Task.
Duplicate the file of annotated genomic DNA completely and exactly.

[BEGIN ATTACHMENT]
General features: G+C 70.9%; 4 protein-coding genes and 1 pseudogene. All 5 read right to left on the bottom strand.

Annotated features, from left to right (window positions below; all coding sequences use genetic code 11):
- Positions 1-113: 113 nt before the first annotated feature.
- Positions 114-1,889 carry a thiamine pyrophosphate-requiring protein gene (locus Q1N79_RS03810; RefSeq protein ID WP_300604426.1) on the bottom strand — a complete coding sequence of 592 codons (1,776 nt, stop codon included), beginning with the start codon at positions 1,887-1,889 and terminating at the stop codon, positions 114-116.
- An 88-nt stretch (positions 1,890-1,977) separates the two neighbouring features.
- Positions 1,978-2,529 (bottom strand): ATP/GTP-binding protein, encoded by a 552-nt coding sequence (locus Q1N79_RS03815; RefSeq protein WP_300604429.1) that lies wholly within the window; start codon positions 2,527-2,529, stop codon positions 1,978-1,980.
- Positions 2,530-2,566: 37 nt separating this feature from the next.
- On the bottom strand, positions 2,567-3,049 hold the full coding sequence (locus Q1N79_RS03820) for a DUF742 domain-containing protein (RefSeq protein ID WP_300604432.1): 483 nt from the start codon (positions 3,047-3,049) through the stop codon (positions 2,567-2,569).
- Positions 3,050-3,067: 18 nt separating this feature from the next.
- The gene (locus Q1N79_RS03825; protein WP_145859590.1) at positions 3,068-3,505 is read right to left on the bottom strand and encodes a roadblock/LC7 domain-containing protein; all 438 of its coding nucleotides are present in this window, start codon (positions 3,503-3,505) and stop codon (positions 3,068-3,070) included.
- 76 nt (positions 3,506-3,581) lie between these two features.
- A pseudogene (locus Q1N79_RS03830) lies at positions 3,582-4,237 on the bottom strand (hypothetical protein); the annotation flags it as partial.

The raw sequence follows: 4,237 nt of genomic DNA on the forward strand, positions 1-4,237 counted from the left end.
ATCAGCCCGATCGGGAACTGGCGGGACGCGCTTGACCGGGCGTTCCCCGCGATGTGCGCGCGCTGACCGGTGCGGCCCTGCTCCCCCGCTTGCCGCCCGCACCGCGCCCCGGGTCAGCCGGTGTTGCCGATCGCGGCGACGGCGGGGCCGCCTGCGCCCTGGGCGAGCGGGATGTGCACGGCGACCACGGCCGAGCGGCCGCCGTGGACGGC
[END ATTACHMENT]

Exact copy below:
General features: G+C 70.9%; 4 protein-coding genes and 1 pseudogene. All 5 read right to left on the bottom strand.

Annotated features, from left to right (window positions below; all coding sequences use genetic code 11):
- Positions 1-113: 113 nt before the first annotated feature.
- Positions 114-1,889 carry a thiamine pyrophosphate-requiring protein gene (locus Q1N79_RS03810; RefSeq protein ID WP_300604426.1) on the bottom strand — a complete coding sequence of 592 codons (1,776 nt, stop codon included), beginning with the start codon at positions 1,887-1,889 and terminating at the stop codon, positions 114-116.
- An 88-nt stretch (positions 1,890-1,977) separates the two neighbouring features.
- Positions 1,978-2,529 (bottom strand): ATP/GTP-binding protein, encoded by a 552-nt coding sequence (locus Q1N79_RS03815; RefSeq protein WP_300604429.1) that lies wholly within the window; start codon positions 2,527-2,529, stop codon positions 1,978-1,980.
- Positions 2,530-2,566: 37 nt separating this feature from the next.
- On the bottom strand, positions 2,567-3,049 hold the full coding sequence (locus Q1N79_RS03820) for a DUF742 domain-containing protein (RefSeq protein ID WP_300604432.1): 483 nt from the start codon (positions 3,047-3,049) through the stop codon (positions 2,567-2,569).
- Positions 3,050-3,067: 18 nt separating this feature from the next.
- The gene (locus Q1N79_RS03825; protein WP_145859590.1) at positions 3,068-3,505 is read right to left on the bottom strand and encodes a roadblock/LC7 domain-containing protein; all 438 of its coding nucleotides are present in this window, start codon (positions 3,503-3,505) and stop codon (positions 3,068-3,070) included.
- 76 nt (positions 3,506-3,581) lie between these two features.
- A pseudogene (locus Q1N79_RS03830) lies at positions 3,582-4,237 on the bottom strand (hypothetical protein); the annotation flags it as partial.

The raw sequence follows: 4,237 nt of genomic DNA on the forward strand, positions 1-4,237 counted from the left end.
ATCAGCCCGATCGGGAACTGGCGGGACGCGCTTGACCGGGCGTTCCCCGCGATGTGCGCGCGCTGACCGGTGCGGCCCTGCTCCCCCGCTTGCCGCCCGCACCGCGCCCCGGGTCAGCCGGTGTTGCCGATCGCGGCGACGGCGGGGCCGCCTGCGCCCTGGGCGAGCGGGATGTGCACGGCGACCACGGCCGAGCGGCCGCCGTGGACGGC